'Can't we just kill all the midges?' - Edinburgh's National Museum of Scotland curators reveal the funniest (and toughest) questions asked by children
One Primary 3 class who got the chance to meet astronaut Tim Peake last year asked him how he went to the toilet in space.
Employees at the National Museum of Scotland are experts at keeping straight faces when asked hilarious questions from youngsters visiting the museum.
But even the professionals have to laugh sometimes and, as part of a new campaign ‘kids say the funniest things,’ staff have revealed the best anecdotes they have heard from young history fans.
Sarah Cowie, a learning officer at the museum, said: “We had a primary three class in to meet the astronaut Tim Peake last year and they asked how he went to the toilet in space.”
"At another school event, one pupil asked an engineer what was the worst thing they had invented."
Dr Daniel Potter is a curator of ancient Mediterranean at the museum. His favourite comment came up when showing a group of children an object from ancient Egypt.
He said: “The object was a replica hand-held copper mirror, however, the answer from one of the kids was ‘a pizza cutter.’
“I asked them if they thought that the ancient Egyptians had pizza, and more importantly where did pizza come from?
“I had to stifle a giggle when they answered 'Dominos'."
'What are atoms made of?'
Sophie Goggins is now a curator at the museum but first found her passion for museums as a “wee girl.”
She said: “My favourite book as a kid was about a brother and sister who ran away and lived in a museum.
“They slept in the beds on display and took baths in the museum fountains. I thought you would get to do that if you worked at a museum! Perhaps that’s part of the reason I became a curator.”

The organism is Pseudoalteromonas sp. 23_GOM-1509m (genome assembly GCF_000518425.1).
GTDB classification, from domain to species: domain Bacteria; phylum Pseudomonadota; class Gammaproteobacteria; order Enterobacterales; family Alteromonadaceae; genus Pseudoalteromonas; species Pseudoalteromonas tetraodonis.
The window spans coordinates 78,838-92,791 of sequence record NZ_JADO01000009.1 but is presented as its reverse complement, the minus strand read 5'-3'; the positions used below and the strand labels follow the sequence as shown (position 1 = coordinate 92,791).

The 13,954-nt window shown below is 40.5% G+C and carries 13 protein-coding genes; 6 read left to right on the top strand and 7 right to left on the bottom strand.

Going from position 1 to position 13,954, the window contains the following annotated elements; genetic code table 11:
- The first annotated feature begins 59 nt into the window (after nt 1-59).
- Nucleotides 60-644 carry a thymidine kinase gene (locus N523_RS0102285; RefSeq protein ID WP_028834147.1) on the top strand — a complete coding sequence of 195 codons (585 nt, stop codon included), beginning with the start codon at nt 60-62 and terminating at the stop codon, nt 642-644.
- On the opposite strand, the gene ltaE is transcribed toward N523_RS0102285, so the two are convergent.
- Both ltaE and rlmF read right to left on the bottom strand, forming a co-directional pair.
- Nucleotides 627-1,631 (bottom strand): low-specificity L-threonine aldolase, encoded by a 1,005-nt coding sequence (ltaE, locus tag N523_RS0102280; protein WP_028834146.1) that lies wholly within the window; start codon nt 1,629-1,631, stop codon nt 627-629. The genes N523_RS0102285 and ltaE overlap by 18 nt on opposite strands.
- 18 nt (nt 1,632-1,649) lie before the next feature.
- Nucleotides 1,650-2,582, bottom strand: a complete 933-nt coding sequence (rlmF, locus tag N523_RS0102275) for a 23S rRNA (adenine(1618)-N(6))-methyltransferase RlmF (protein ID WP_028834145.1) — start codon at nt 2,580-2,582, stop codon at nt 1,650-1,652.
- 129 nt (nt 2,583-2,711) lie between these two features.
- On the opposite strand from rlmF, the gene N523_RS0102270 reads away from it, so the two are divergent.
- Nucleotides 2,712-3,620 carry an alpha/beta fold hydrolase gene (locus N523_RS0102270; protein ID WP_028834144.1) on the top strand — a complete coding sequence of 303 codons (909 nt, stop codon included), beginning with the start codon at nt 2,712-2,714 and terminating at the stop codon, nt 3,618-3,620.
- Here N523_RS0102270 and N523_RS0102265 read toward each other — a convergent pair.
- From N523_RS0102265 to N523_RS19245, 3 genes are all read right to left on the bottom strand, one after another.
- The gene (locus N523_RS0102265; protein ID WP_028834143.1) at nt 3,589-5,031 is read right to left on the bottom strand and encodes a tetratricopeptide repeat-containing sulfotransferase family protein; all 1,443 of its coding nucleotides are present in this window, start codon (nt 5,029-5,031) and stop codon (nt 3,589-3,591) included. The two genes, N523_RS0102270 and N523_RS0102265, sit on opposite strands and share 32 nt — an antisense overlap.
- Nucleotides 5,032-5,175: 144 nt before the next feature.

“Since working at the museum the questions children ask are really charming. My niece once asked me if all the best butterflies retire to the museum."
Ashleigh Whiffin, assistant curator at entomology ( the branch of zoology concerned with the study of insects), said: "I have been asked a few times ‘Can’t we just kill all the midges?’
“I usually tell them I don’t think that would be a good idea! midges play an important role in the food chain.”
Rachel Drury works as a learning and engagement officer at the museum and she said: “I have been asked once or twice what it’s like to live at the museum – that would certainly be some dedication to my work.”
“But my favourite question was when our new Science and Technology galleries opened. I remember saying that ‘everything in the world is made from atoms’.
“This led one child to ask that if everything was made from atoms then what were atoms made from.
“This was a very fair question but I never thought that I’d be teaching sub-atomic physics to an eight year old…”
Edinburgh born Donnie McCathie now works as a visitor experience team leader and remembers visiting the museum when he was a child.
He said: “ When I was a child, my uncle worked at the National Museum of Scotland. I used to picture him on a horse in armour guarding the objects because I had heard my mum say he was working the (k)night shift.”